See the quicksheet reference for new guidance.
Category used to notify the community of COVID-19 infections within the USC Community.
1-4-2024 We have seen an expected increase in influenza and COVID-19 cases at the LA County level, as people have returned from seasonal travel and gatherings. This follows a similar trend as in previous years when returns from travel and the increase in contact between people can lead to an uptick in cases. Campus COVID-19 protocols remain consistent…
Please discard or discontinue use of the following the following lot number of Flowflex COVID-19 antigen kits: COV2030023. Users have reported difficulty interpreting clear results from this lot number of tests.
We have seen a slight expected increase in COVID-19 cases recently, both at the LA County and campus levels, as people have returned from summer schedules into the patterns of fall activities. This follows a similar trend as in previous years when returns from travel and the increase in contact between people can lead to an uptick in cases. Campus COVID-19 protocols remain consistent with the systems in place from the previous academic year. The reminders in this message can serve to help reduce illness and help us navigate this fall’s respiratory illness season.
If you have symptoms consistent with COVID-19, take an antigen test. If it is positive, follow these instructions, including completing a contract tracing form in MySHR. Isolation accommodations are available to students in USC Housing, and you will see a link for requesting isolation in the contact tracing form. If you are positive and your symptoms require…
COVID-19 testing at both HSC and UPC will move from saliva testing at the tents to pick up of antigen kits, as the testing tents will be permanently closed down. Antigen kits will continue to be available to students and employees at no cost.
• Testing sites at Jefferson Lot and Pappas Quad will no longer be in service. Employees and students may pick up antigen test kits (at no charge) from the USC bookstores, Engemann and Eric Cohen student health centers, and from the CSC desks in USC Housing.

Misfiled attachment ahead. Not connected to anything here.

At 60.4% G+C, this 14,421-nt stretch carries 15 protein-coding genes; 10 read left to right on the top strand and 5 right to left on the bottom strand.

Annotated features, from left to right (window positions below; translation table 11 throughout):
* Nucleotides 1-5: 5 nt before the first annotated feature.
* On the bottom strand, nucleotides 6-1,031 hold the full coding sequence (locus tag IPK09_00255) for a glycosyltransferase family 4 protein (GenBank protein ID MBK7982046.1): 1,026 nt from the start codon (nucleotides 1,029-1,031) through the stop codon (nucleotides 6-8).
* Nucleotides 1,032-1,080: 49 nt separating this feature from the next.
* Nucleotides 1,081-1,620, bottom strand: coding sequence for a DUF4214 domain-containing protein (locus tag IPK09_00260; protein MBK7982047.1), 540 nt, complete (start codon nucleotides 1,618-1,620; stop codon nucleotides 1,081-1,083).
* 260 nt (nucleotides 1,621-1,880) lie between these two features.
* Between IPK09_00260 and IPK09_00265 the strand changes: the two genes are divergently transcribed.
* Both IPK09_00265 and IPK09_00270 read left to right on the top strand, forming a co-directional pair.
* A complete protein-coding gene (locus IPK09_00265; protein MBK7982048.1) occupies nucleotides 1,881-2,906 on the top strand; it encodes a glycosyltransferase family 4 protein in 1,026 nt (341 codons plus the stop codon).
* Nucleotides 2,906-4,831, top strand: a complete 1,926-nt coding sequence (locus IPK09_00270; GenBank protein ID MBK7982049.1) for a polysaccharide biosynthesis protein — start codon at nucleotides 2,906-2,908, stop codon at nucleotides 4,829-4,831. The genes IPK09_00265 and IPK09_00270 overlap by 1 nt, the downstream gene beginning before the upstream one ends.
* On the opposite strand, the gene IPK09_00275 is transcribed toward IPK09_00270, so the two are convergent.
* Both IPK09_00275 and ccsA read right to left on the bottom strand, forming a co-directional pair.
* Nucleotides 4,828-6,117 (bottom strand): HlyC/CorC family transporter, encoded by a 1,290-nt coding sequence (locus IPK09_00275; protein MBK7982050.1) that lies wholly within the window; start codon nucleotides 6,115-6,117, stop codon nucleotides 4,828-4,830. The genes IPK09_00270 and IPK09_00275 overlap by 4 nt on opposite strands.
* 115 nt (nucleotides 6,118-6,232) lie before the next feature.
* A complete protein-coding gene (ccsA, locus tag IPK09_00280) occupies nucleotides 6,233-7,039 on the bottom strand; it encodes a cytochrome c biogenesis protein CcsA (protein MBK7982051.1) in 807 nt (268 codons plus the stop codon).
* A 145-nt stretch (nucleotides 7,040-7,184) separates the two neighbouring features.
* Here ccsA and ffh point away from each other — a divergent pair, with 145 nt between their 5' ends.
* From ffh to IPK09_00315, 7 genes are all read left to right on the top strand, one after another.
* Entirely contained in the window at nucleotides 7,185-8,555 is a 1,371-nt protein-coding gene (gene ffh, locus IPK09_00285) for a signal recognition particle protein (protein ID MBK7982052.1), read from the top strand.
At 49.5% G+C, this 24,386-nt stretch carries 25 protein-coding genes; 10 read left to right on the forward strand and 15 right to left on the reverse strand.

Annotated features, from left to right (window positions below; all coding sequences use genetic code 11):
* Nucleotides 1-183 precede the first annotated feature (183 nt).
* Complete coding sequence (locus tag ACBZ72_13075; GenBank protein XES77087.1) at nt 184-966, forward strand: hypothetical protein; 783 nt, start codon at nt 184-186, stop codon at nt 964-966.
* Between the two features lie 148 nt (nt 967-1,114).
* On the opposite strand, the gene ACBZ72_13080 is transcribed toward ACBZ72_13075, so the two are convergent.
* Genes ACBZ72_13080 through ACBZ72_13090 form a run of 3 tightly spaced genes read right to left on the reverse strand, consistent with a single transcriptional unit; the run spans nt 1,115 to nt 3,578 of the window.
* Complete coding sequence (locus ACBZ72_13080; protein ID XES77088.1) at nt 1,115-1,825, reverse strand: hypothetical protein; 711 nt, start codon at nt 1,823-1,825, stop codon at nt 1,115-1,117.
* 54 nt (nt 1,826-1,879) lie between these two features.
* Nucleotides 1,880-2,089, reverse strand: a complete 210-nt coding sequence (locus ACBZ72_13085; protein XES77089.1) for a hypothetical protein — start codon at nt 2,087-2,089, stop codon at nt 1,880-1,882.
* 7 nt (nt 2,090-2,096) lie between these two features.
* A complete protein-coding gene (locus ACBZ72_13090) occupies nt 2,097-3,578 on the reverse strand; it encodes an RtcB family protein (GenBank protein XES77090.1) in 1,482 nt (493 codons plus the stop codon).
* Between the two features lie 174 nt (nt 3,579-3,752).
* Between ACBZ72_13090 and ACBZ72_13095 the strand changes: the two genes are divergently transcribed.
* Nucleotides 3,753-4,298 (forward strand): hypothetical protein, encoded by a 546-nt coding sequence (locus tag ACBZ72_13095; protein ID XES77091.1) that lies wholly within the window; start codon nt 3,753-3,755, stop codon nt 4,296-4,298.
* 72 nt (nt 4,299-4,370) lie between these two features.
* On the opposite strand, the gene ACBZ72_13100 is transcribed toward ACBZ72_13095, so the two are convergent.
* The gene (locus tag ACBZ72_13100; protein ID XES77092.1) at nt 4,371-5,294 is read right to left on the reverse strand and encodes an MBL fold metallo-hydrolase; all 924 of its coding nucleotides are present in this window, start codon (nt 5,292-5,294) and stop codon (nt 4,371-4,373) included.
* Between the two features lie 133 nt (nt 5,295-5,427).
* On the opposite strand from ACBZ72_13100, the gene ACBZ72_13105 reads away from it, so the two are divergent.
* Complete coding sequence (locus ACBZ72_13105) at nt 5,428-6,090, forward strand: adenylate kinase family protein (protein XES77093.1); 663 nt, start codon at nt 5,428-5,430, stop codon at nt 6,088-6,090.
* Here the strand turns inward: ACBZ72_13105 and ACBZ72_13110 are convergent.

Ongoing surveillance for COVID-19 (and norovirus) will continue through wastewater testing in USC Housing properties. Residents will receive notifications to test when thresholds for concern of transmission are detected
For next year’s incoming class, for students in non-health degree programs, the COVID-19 vaccination (primary series and booster when eligible) is moving to the category of “strongly recommended” instead of required. This change in policy also applies to most campus-based employees (faculty and staff). for students in the health professions degree programs — your requirements will be communicated by your academic programs.This change will take effect on May 19, after the end of the Spring 2023 semester. Also on this date, COVID-19 testing at both HSC and UPC will move from saliva testing at the tents to pick up of antigen kits, as the testing tents will be permanently closed down. Antigen kits will continue to be available to students and employees at no cost.
If you have returned from travel over spring break, it is recommended to test for COVID-19 between days 3-5, Pop Testing is available to you by scheduling in MySHR, or you can use antigen test kits (serial testing with two consecutive tests, 24-48 hours apart, is recommended.) In addition, campus has started testing wastewater samples norovirus. Norovirus is a very contagious virus that causes gastroenteritis symptoms (vomiting and diarrhea.) Know what to do to prevent exposure and if you have symptom.
With the approach of Spring Break, USC Student Health advises students, faculty, and staff to remember best practices for reducing risk of potential COVID-19 transmission through travel-related exposure. PRE-TRAVEL: Do no travel if you have symptoms, or have been exposed to COVID-19, within the past 10 days. PRE-TRAVEL: Testing* before travel is recommended, the best…
1/19/23—The LA County Dept. of Public Health has released updated information about treatments for COVID-19. Treatments can help you from getting very sick, and may also help you feel better sooner. In addition, early evidence suggests that treatments may make people test negative sooner and lower the risk of developing long COVID. People with symptoms…